Wednesday, October 8, 2008

Business Risk

STEP 1 - Risk identification and analysis

STEP 2 - Risk allocation

STEP 3 - Risk management

Risk Identification and analysis
The project sponsors will usually prepare a feasibility study, e.g. as to the construction and operation of a mine or pipeline. The financiers will carefully review the study and may engage independent expert consultants to supplement it. The matters of particular focus will be whether the costs of the project have been properly assessed and whether the cash-flow streams from the project are properly calculated. Some risks are analyzed using financial models to determine the project's cash-flow and hence the ability of the project to meet repayment schedules. Different scenarios will be examined by adjusting economic variables such as inflation, interest rates, exchange rates and prices for the inputs and output of the project. Various classes of risk that may be identified in a project financing will be discussed below.

Risk Allocation
Once the risks are identified and analyzed, they are allocated by the parties through negotiation of the contractual framework. Ideally a risk should be allocated to the party who is the most appropriate to bear it (i.e. who is in the best position to manage, control and insure against it) and who has the financial capacity to bear it. It has been observed that financiers attempt to allocate uncontrollable risks widely and to ensure that each party has an interest in fixing such risks. Generally, commercial risks are sought to be allocated to the private sector and political risks to the state sector.

Risk management
Risks must be also managed in order to minimize the possibility of the risk event occurring and to minimize its consequences if it does occur. Financiers need to ensure that the greater the risks that they bear, the more informed they are and the greater their control over the project. Since they take security over the entire project and must be prepared to step in and take it over if the borrower defaults. This requires the financiers to be involved in and monitor the project closely. Such risk management is facilitated by imposing reporting obligations on the borrower and controls over project accounts. Such measures may lead to tension between the flexibility desired by borrower and risk management mechanisms required by the financier.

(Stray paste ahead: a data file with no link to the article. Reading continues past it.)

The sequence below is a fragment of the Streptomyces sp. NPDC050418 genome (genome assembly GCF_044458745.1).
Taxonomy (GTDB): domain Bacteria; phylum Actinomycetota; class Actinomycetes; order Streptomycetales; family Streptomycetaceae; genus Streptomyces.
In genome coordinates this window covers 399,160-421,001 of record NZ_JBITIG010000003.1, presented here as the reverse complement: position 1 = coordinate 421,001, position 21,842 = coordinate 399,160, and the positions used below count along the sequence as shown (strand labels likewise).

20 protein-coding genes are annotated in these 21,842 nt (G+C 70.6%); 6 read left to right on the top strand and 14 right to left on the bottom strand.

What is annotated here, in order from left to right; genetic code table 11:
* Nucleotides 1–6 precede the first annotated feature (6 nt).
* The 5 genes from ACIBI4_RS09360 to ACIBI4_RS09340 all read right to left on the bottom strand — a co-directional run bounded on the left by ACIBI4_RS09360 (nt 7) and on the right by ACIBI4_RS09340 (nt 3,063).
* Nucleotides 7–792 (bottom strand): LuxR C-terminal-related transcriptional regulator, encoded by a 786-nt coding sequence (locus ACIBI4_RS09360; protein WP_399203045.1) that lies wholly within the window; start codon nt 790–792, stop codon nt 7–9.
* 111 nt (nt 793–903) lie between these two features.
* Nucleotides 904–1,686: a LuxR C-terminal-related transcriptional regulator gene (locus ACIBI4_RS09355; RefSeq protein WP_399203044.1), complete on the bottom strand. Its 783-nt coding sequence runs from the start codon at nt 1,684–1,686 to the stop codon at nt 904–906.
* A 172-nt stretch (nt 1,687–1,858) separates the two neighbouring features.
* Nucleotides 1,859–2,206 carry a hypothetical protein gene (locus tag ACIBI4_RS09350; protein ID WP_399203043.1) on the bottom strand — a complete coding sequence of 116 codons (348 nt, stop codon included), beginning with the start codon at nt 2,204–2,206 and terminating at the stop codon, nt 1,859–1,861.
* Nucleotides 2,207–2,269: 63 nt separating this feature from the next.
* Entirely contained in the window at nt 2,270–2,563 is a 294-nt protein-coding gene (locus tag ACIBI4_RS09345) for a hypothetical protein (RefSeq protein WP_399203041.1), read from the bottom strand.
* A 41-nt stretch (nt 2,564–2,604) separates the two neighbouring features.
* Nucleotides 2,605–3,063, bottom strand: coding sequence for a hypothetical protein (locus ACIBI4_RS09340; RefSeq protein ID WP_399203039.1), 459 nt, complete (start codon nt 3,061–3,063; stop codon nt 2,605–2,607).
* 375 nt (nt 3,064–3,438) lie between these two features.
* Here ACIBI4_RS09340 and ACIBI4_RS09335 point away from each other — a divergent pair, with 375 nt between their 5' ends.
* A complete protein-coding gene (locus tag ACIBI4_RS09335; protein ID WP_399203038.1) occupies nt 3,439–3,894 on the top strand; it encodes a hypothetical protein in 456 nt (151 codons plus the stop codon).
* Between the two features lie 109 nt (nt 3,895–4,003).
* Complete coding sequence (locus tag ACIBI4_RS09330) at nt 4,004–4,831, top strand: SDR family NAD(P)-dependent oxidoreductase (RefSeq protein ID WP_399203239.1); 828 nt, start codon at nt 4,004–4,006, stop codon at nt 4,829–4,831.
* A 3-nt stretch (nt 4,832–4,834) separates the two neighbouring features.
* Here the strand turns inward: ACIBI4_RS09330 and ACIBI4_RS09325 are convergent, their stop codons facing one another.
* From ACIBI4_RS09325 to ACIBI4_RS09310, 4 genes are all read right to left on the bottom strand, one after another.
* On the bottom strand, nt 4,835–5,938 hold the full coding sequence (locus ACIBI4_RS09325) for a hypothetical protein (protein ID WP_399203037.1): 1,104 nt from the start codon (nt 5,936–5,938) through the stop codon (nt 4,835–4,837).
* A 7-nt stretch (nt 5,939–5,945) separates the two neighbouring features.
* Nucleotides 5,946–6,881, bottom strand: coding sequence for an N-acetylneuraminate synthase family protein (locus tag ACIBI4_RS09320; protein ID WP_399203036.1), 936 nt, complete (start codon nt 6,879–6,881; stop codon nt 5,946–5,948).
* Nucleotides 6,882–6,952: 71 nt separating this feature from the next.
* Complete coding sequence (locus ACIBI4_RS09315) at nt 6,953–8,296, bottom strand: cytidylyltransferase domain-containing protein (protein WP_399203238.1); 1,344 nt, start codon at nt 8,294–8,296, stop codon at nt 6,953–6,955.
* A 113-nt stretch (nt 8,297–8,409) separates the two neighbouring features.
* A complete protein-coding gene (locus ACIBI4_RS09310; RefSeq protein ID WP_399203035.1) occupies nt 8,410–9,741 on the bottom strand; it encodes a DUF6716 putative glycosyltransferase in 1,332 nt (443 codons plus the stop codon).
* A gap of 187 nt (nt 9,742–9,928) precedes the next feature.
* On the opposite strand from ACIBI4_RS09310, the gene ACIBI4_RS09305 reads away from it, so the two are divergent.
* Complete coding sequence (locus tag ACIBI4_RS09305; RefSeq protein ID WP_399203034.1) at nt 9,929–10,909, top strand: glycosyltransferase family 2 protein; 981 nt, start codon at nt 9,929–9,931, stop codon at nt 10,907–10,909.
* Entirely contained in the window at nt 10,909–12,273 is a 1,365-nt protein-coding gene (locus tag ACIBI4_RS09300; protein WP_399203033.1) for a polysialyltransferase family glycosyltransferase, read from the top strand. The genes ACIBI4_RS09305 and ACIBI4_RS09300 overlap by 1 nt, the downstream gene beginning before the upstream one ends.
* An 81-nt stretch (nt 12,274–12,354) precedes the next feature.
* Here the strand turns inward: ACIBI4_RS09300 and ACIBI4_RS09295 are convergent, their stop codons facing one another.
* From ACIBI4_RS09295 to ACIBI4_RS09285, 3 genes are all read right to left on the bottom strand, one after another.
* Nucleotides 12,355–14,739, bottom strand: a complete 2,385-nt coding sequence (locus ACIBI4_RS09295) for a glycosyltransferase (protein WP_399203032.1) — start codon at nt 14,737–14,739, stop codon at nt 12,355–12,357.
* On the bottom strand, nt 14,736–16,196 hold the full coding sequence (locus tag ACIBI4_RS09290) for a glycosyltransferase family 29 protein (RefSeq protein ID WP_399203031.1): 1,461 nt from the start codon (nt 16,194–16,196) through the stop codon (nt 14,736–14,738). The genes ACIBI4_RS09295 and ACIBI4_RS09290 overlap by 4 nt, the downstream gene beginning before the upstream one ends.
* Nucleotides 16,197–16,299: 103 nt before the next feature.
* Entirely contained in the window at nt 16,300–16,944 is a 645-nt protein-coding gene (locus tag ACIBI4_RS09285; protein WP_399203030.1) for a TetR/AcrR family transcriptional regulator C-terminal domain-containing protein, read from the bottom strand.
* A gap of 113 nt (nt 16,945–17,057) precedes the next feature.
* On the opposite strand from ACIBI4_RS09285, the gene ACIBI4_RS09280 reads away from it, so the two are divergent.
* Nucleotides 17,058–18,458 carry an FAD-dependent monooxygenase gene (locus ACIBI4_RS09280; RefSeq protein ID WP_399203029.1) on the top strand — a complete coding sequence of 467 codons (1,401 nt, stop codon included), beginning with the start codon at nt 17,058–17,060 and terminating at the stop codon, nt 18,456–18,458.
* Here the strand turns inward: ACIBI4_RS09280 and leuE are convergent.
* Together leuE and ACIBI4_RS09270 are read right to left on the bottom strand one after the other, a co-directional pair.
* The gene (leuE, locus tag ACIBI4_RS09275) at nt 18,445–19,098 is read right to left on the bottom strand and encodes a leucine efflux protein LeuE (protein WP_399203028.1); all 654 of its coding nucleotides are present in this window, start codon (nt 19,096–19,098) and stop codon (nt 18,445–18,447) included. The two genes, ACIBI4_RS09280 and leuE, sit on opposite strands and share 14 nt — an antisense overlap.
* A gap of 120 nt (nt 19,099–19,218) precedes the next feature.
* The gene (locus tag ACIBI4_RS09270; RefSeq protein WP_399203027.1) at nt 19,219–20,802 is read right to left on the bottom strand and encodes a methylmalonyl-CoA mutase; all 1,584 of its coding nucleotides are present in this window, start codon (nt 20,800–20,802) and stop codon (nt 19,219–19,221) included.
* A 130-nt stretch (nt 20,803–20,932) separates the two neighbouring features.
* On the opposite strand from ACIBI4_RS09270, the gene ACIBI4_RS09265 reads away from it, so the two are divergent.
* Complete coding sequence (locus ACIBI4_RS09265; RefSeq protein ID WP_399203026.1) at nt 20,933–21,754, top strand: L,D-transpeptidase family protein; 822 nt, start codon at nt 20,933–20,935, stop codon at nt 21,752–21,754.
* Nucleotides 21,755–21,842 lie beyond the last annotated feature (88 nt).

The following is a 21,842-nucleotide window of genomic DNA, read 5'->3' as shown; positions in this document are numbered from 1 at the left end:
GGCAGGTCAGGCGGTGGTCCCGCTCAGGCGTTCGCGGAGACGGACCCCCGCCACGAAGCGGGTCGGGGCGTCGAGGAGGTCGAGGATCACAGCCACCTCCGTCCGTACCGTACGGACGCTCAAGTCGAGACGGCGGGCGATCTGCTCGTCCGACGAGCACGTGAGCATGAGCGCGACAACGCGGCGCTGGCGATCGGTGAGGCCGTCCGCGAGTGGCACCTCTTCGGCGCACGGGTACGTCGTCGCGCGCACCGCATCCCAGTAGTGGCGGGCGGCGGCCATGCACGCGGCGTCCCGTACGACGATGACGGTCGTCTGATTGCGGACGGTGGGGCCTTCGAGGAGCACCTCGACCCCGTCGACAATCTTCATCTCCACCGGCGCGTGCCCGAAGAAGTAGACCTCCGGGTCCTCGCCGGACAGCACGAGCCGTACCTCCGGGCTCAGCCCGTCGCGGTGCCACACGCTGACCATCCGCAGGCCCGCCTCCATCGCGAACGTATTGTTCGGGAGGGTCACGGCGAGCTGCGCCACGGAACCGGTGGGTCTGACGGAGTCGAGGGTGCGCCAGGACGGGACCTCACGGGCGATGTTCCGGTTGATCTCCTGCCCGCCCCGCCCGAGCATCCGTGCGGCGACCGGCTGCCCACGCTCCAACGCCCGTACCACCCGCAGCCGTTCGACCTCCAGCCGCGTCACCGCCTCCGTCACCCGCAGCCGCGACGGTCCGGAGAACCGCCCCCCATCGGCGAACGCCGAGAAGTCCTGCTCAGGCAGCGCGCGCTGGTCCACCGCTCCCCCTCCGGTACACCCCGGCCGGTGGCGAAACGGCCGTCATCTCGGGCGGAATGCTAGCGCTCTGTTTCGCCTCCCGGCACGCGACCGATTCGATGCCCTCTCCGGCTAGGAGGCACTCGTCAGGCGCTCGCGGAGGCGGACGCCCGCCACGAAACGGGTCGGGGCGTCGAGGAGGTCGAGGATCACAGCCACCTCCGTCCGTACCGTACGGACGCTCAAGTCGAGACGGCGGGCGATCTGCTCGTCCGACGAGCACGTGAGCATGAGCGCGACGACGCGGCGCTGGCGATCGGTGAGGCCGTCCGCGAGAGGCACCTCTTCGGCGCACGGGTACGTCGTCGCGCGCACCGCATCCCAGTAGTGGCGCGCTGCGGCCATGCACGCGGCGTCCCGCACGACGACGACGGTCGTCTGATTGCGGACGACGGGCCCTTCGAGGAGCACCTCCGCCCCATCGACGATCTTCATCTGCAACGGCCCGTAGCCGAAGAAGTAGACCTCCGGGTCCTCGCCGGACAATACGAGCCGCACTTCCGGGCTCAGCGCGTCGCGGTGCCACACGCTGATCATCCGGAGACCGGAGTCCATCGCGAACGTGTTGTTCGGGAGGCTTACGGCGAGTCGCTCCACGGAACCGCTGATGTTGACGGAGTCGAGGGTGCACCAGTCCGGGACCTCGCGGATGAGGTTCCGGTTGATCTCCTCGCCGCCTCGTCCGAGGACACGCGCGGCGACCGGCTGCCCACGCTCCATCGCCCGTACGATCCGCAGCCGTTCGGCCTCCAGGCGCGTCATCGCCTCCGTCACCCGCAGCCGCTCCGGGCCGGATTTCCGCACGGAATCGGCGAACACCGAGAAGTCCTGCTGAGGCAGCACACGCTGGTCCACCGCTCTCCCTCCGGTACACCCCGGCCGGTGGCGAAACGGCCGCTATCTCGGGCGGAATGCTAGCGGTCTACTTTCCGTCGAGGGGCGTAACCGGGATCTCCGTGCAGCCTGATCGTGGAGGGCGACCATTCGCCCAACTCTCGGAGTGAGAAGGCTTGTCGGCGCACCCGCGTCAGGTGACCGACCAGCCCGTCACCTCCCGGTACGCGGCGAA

Types of risks
Of course, every project is different and it is not possible to compile an exhaustive list of risks or to rank them in order of priority. What is a major risk for one project may be quite minor for another. In a vacuum, one can just discuss the risks that are common to most projects and possible avenues for minimizing them. However, it is helpful to categories the risks according to the phases of the project within which they may arise: (1) the design and construction phase; (2) the operation phase; or (3) either phase. It is useful to divide the project in this way when looking at risks because the nature and the allocation of risks usually change between the construction phase and the operation phase Construction phase risk - Completion risk.
Completion risk allocation is a vital part of the risk allocation of any project. This phase carries the greatest risk for the financier. Construction carries the danger that the project will not be completed on time, on budget or at all because of technical, labor, and other construction difficulties. Such delays or cost increases may delay loan repayments and cause interest and debt to accumulate. They may also jeopardize contracts for the sale of the project's output and supply contacts for raw materials.